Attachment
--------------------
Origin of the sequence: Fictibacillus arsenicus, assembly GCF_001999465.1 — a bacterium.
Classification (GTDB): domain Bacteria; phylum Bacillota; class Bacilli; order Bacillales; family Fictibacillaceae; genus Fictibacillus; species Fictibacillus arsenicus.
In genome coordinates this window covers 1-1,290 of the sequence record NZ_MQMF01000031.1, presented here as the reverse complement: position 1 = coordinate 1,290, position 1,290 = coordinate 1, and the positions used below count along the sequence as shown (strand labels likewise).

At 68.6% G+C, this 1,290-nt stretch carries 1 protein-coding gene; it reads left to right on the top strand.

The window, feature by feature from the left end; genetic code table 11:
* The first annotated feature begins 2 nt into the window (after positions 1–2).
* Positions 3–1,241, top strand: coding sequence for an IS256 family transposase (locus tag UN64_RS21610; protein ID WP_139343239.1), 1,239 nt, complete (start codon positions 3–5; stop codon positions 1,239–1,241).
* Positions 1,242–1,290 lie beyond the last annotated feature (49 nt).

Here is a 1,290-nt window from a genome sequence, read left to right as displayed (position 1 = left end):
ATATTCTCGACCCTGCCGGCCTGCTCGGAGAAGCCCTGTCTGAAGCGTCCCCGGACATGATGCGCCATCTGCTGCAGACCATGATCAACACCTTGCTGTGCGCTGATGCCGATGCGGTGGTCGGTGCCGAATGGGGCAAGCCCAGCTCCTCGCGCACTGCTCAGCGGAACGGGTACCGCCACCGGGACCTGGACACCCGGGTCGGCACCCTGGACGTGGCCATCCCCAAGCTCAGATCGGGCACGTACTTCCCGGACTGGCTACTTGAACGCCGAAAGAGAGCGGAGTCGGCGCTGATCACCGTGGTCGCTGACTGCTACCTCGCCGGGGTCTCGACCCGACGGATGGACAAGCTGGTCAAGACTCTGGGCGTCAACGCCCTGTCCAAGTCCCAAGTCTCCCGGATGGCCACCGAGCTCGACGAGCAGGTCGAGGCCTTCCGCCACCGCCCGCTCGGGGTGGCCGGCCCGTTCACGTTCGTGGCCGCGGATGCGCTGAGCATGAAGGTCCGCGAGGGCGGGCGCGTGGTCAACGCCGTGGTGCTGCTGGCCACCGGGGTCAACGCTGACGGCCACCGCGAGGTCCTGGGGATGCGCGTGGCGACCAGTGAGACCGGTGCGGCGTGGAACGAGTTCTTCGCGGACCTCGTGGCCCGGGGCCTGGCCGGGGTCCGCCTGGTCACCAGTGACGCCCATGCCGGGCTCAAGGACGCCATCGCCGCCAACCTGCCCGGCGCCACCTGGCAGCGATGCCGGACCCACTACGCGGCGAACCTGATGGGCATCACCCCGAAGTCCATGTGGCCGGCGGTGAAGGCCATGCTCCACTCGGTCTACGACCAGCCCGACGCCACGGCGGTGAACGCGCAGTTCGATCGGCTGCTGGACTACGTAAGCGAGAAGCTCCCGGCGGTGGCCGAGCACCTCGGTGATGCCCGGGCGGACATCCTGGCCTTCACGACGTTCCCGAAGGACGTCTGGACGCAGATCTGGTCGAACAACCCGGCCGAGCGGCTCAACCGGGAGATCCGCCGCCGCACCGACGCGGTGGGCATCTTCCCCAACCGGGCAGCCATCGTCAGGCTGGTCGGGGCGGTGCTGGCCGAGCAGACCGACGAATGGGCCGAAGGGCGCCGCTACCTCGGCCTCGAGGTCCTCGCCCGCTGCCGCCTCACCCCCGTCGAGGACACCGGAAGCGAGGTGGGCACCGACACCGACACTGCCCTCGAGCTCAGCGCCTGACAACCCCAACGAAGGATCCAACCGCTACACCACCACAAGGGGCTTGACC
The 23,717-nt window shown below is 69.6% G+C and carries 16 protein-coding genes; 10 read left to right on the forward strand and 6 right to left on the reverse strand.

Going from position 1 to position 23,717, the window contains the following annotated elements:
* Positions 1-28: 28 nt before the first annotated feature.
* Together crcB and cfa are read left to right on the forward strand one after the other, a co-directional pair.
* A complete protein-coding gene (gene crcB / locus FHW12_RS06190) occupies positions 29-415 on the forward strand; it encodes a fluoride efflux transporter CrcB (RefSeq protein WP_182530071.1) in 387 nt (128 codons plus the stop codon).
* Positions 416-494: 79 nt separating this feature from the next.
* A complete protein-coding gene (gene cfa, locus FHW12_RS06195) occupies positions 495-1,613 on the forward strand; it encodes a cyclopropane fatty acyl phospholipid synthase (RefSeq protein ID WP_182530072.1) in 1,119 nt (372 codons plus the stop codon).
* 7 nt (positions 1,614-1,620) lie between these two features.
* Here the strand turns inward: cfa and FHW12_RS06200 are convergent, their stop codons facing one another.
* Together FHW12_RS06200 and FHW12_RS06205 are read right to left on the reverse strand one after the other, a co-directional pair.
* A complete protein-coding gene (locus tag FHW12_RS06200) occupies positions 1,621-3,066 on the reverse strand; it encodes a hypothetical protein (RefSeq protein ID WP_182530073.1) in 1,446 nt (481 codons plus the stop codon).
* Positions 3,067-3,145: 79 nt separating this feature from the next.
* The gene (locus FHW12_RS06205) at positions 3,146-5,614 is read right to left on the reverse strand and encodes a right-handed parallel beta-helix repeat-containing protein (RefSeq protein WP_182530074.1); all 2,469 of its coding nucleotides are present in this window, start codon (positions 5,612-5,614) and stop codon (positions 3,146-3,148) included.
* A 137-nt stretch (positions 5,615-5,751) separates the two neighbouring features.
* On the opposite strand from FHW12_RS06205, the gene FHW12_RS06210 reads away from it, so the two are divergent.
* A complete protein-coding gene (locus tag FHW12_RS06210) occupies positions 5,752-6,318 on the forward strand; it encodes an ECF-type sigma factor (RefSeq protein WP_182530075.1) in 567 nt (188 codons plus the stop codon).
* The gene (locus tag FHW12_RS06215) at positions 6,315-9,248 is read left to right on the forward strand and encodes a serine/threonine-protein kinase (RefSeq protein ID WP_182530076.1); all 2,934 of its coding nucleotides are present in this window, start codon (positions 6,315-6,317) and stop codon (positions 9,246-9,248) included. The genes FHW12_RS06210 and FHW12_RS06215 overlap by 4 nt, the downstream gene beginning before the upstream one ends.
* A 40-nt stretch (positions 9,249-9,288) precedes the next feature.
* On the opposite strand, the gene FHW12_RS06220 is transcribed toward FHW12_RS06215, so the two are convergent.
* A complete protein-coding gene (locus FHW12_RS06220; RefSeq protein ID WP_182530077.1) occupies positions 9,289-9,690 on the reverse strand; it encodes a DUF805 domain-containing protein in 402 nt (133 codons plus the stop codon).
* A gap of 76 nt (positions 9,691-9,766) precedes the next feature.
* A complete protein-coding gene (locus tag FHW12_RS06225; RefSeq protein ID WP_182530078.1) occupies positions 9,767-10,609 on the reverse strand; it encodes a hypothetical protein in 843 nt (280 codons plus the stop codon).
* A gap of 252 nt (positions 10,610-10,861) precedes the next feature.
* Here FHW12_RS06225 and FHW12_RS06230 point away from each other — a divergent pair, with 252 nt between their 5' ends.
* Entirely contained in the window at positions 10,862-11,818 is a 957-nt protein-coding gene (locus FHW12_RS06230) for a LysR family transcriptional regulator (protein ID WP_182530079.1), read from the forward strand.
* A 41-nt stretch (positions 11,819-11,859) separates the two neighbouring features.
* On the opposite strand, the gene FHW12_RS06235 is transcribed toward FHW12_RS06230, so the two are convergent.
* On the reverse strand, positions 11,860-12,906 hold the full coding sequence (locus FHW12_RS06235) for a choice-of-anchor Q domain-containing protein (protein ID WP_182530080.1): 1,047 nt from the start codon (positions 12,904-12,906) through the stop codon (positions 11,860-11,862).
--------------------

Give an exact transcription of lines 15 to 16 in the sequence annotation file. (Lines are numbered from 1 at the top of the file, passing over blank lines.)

* A complete protein-coding gene (gene crcB / locus FHW12_RS06190) occupies positions 29-415 on the forward strand; it encodes a fluoride efflux transporter CrcB (RefSeq protein WP_182530071.1) in 387 nt (128 codons plus the stop codon).
* Positions 416-494: 79 nt separating this feature from the next.